Seance Sunday: A Mechanical model of human learning and memory Part 1

This week’s Séance Sunday will be on a paper by D. E. Broadbent.

The paper begins with the proposition that people hate model building. The paper’s purpose is to describe a very basic model of the human perceptual system.

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The above figure is the simple model for attention. Needed are a Y-shaped tubes and some small balls. Each ball is numbered individually. The Y-shaped tube has a narrow mouth that takes only one ball at a time. At the junction of the stem and the branches is a flap that typically hangs downward, though it can also be pivoted to close off one branch or the other. The pivoting is done by a handle on the outside of the tube. When no human turns the pivot, the ball is free to move into a branch, knocking the flap freely.

This model is supposed to represent human attention, with the balls representing incoming stimuli. The branches represent different sensory modalities. The stem represents a response. Dr. Broadbent says that the behavior of the model represents human in these ways:

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In other words, having several senses being paid attention to at once will cause distraction, and nothing will be properly processed by the brain. However, choosing to focus on one sensory modality at a time means that attention can be focused and information, therefore processed.

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In other words, the first sensory modality to be incoming will take precedence in being processed over the next sensory modality coming right after it.

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In other words, we are more attuned to certain aspects of a sensory modality than other aspects. For example, we may be able to see this or that color better than another, or hear this or that tone better than another. We are evolutionarily wired to be amore attentive to certain stimuli. For example, mothers’ brains are wired to be attentive to a baby’s cries, whether that baby is hers or not. Hearing any baby cry, a mother’s brain will perk up and pay attention, even if all her babies have grown up.

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A stimuli that is more forceful will take precedence in our attention. For example, we pay more attention to a bright flashing light than to a nearby low dull tone. Or we may pay more attention to that loud roaring saber tooth tiger than to the pretty butterfly hovering near a flower just to our side.

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In other words, our senses can become acclimated. Think of a perfume–you smell it at first once you spray it on, but shortly thereafter, you no longer smell if on yourself. Your olfactory system has become acclimated.

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In other words, it is not so much the speed at which a signal is oncoming, but more, how many signals are incoming in a given time interval, that affects processing of stimuli.

This article will continue in a part 2 with the remaining scenarios the Broadbent paper describes.

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Seance Sunday: The Snark was a Boojum

This article certainly starts off fun. The article, written by Frank A. Beach, begins with a reference to Lewis Carroll’s poem, “The Hunting of the Snark.”  In the poem, a crew goes hunting for a snark, which turns out to be a very dangerous boojum.  The article by Beach goes on to state that for anyone who has never read the Carroll poem, must now be informed that the poem contains a number of characters:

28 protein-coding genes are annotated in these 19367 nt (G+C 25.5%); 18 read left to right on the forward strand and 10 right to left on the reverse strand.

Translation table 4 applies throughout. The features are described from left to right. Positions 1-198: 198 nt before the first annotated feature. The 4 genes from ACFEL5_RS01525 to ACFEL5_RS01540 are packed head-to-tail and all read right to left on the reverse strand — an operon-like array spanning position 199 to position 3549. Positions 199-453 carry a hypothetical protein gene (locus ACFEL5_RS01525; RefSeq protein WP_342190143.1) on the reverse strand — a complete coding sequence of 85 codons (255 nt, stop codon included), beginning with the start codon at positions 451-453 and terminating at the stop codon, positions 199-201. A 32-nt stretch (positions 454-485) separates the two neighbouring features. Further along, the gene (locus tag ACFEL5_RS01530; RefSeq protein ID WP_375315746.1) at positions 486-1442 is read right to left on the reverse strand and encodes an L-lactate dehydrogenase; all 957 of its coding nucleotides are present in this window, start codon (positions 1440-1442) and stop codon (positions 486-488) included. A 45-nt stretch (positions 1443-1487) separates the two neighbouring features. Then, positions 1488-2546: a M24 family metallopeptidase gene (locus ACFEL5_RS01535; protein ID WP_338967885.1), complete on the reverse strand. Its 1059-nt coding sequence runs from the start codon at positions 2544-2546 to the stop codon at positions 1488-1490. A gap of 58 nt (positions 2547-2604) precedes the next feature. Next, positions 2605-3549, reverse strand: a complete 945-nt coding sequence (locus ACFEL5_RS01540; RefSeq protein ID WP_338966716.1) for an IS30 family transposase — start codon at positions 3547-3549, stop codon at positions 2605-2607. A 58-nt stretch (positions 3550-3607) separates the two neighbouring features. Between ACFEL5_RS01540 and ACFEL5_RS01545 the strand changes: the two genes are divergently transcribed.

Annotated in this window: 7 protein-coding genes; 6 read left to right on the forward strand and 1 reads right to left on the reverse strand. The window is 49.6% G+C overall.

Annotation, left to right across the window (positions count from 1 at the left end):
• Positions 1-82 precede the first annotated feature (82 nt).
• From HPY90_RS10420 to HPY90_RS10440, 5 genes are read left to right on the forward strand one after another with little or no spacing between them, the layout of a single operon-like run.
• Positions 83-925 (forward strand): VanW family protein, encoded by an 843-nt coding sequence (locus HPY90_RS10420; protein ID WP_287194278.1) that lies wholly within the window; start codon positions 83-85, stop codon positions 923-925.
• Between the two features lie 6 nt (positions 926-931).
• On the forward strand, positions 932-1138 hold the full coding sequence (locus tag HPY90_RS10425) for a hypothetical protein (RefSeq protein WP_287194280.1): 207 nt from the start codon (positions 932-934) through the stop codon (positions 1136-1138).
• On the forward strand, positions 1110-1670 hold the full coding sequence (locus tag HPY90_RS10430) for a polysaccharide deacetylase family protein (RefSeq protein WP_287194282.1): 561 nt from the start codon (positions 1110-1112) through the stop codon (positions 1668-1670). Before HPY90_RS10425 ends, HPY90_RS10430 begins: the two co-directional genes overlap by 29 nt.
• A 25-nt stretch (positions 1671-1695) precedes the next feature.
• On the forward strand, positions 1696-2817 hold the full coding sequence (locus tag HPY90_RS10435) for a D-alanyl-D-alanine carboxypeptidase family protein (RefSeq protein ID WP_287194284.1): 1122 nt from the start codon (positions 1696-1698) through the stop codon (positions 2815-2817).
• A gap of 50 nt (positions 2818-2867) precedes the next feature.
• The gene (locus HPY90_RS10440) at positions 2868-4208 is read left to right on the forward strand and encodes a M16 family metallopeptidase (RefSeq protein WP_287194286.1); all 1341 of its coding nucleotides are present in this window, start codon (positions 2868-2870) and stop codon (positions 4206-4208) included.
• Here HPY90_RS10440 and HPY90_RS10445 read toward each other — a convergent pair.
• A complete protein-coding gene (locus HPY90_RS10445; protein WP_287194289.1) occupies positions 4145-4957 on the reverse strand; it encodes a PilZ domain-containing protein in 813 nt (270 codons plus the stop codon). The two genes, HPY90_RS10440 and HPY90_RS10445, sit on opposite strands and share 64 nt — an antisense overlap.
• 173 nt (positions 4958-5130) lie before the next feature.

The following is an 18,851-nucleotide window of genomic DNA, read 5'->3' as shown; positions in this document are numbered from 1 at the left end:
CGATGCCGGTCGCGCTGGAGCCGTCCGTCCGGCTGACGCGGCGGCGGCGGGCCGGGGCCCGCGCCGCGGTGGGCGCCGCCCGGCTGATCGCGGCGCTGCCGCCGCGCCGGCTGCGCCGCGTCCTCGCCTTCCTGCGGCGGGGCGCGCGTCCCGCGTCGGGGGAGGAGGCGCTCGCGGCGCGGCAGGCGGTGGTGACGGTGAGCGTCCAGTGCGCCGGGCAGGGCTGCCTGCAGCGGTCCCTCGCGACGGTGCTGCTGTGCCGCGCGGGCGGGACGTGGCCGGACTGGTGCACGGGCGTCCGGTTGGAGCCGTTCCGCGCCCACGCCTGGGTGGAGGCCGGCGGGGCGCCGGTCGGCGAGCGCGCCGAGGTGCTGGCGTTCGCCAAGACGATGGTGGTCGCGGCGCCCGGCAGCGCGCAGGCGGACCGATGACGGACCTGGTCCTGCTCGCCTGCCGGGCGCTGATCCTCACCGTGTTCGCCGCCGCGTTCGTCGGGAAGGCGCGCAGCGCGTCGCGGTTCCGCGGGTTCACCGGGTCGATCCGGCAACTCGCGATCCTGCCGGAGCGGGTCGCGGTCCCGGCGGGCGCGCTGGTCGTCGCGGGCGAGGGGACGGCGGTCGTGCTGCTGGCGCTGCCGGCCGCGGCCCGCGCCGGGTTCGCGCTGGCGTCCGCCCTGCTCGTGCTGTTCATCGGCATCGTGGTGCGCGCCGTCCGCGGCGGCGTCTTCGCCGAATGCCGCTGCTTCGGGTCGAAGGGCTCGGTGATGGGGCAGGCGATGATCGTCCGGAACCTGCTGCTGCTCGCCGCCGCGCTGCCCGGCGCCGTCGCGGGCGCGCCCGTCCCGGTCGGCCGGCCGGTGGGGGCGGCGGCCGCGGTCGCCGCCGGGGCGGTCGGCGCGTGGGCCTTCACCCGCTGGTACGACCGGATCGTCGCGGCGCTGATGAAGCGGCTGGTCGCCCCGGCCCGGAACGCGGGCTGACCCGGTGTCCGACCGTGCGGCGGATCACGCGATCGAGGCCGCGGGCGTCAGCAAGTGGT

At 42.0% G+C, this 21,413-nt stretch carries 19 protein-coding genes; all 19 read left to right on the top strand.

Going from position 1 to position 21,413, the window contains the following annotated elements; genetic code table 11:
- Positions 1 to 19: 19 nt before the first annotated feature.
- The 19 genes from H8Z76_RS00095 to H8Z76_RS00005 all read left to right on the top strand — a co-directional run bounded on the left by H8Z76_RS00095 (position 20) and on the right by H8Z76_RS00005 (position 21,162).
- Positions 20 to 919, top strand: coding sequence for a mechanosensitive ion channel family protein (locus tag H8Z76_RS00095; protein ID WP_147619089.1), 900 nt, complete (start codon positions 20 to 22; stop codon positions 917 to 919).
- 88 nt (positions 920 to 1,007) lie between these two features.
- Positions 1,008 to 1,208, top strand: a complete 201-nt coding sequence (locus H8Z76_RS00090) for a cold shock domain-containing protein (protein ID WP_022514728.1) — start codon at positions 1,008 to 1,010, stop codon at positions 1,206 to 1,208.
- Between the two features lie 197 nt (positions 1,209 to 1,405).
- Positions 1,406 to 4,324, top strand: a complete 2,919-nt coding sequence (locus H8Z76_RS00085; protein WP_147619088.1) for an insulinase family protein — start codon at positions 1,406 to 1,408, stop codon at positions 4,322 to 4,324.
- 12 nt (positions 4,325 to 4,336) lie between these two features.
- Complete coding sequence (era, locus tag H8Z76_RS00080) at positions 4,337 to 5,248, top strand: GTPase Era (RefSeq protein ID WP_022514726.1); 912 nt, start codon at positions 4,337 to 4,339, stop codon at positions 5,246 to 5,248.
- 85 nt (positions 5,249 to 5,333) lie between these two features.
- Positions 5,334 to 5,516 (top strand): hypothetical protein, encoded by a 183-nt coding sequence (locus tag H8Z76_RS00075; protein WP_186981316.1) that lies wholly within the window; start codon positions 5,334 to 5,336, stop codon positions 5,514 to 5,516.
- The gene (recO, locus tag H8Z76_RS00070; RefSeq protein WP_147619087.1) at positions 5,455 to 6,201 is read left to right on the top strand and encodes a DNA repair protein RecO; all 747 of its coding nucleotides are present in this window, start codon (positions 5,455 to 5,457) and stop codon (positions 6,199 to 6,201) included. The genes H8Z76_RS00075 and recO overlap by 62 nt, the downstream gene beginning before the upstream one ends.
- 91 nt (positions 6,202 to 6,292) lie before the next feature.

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All this sets up the rest of the paper, where Beach indicates that thirty years prior, Comparative Psychologists went hunting for Animal Behavior. The albino rat was found and Comparative Psychologists disappeared. Beach then proposes that his paper traces the history of Comparative Psychology in the US, as well as explain the attitudes of psychologists towards comparative psychologists.

He explains what comparative psychology is:

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He makes the rather valid point that only a small subset of extant species are studied in the lab; in particular, mammals. Therefore, comparative studies can only be deemed comparative in a very restricted sense. Research went from using mostly amphibious animals, to using mammals.

Now, today, both groups of animals are used; though rats and mice are big in neuroscience and psychology. As Beach states, there is excessive concentration on just a few animals.

Beach argues that we have mainly been narrow in our selection of animals to study.

Now, this makes sense. However, the animals chosen are chosen because their physiology is similar to humans, enough so that any results coming from animal experimentation can be applied to human studies. Also, rats are a favorite because they are easy to rear, are generally hardy unless some strain makes them immuno-susceptible, and they can generally exist well in a laboratory environment. I do understand what Beach is saying, however, and feel that he does indeed have a point. What do you think?

He further argued on the types of behaviors psychologists study, which tend to be focused on a small group of behaviors:

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He further argues that he thinks that the reason psychologists rely on just a few behaviors to study is mostly due to tradition:

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Now he does admit that there are advantages and disadvantages to using a small concentration of animals.

As Beach eloquently states:

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However, he does add later on:

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So what do you think; is Beach right?